Presentation on theme: "Blank. Improving Fibre Reinforced Plastics’ Through Thickness Properties for Aerospace Applications: Modelling and Testing of Designed Fibre Shapes in."— Presentation transcript:
Improving Fibre Reinforced Plastics’ Through Thickness Properties for Aerospace Applications: Modelling and Testing of Designed Fibre Shapes in Polymer Composites JM Harris, IP Bond, PM Weaver, MR Wisnom University of Bristol, UK
In This Presentation Problem - Through thickness reinforcement Proposal - Novel shaped fibres Possibilities - Qualitative guidelines Production - Shaped fibre composites Partnership –Stress concentration modelling –Mechanical testing Questions
Problem Continuous fibre reinforced plastics Excellent in plane properties A design driver BUT poor out of plane properties X Y Z
3D fibre architectures –weaving, braiding or knitting The Current Remedies Translaminar Reinforcement –stitching or Z-pinning Matrix Modification –the use of thermoplastics or bulk toughening Boundary Modification –fibre interface control or interleaving Dickinson et al ’99, Freitas et al, Mouritz et al ‘97 Bannister et al ‘00, Brandt et al ’96, Mouritz et al ’99 Garg & Mai ‘88 Marston et al ‘74
Desired Attributes The solution should not start out as an inherent trade- off, seeking an improvement in through-thickness properties at the expense of other properties. 3D fibre networks (Brandt ’96) The solution should be an evolution and not a revolution of existing technology. Z-pinning (Miller et al ’94) The solution should not demand additional processing steps. Cost reductions (Bannister ’00) The solution should be contained within the reinforcement or matrix materials so that it can be applied across a range of manufacturing techniques. Interleaved layers and RTM/RFI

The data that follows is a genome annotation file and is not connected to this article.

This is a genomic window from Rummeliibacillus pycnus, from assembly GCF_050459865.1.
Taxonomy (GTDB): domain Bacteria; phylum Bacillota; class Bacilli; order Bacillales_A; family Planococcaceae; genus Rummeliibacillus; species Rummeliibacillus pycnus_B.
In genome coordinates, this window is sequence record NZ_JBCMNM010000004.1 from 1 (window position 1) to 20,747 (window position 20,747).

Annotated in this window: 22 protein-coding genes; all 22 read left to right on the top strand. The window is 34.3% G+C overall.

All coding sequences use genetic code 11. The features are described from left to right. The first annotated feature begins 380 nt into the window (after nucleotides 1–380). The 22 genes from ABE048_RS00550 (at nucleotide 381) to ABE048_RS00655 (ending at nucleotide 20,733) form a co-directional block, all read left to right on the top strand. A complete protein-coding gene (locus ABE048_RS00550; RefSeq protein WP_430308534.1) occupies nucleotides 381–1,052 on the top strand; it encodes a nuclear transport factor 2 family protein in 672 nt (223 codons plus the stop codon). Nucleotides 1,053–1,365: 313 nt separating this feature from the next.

Proposal Desired Attributes? Through-thickness properties at the expense of other properties? Shouldn’t, Halpin-Tsai An evolution and not a revolution? Yes, controlled shape only No additional processing steps? Partially, but offline Solution within the reinforcement or matrix? Yes, AND can be combined
“Provisional Modelling” Surface area to volume ratio Orientation & symmetry Mechanical interlocking Predictable relative weakness Features on the fibre perimeter Packing 14 Guidelines covering: Chand ‘00, Hughes ‘91, Drzal et al ‘93, Hucker ‘01 Deng et al ‘99 Beyerlein et al ‘01 Atkins ‘73 Tsai et al ‘66, Deng et al ‘99
Precise Possibilities Matrix Layer Thickness Lobe Aspect Ratio Undercut
Production – Composites 50 micron borosilicate glass fibres A localised example of interlocking Early Composite
Partnership = Test + Model Stress Concentrations –2D Airy Stress Function –2D Slow Steady Flow Tools –Analytic Formulation –Elliptic Functions –Matrix Inversion –Conformal Mapping PARAMETRIC STUDY & DESIGN REFINEMENT Circular v’s Shaped Initial Tests –3-point Bending –DCB –Curved beam bending –Flexural Test PROOF OF CONCEPT
Summary Identified four desirable attributes for through thickness reinforcement Proposed shaped fibres as an approach Identified a range of shapes to investigate Developed a composite of shaped fibres Developing Model & Beginning Testing MUCH PROMISE, MANY QUESTIONS
Questions … and please do approach me later too with further questions.
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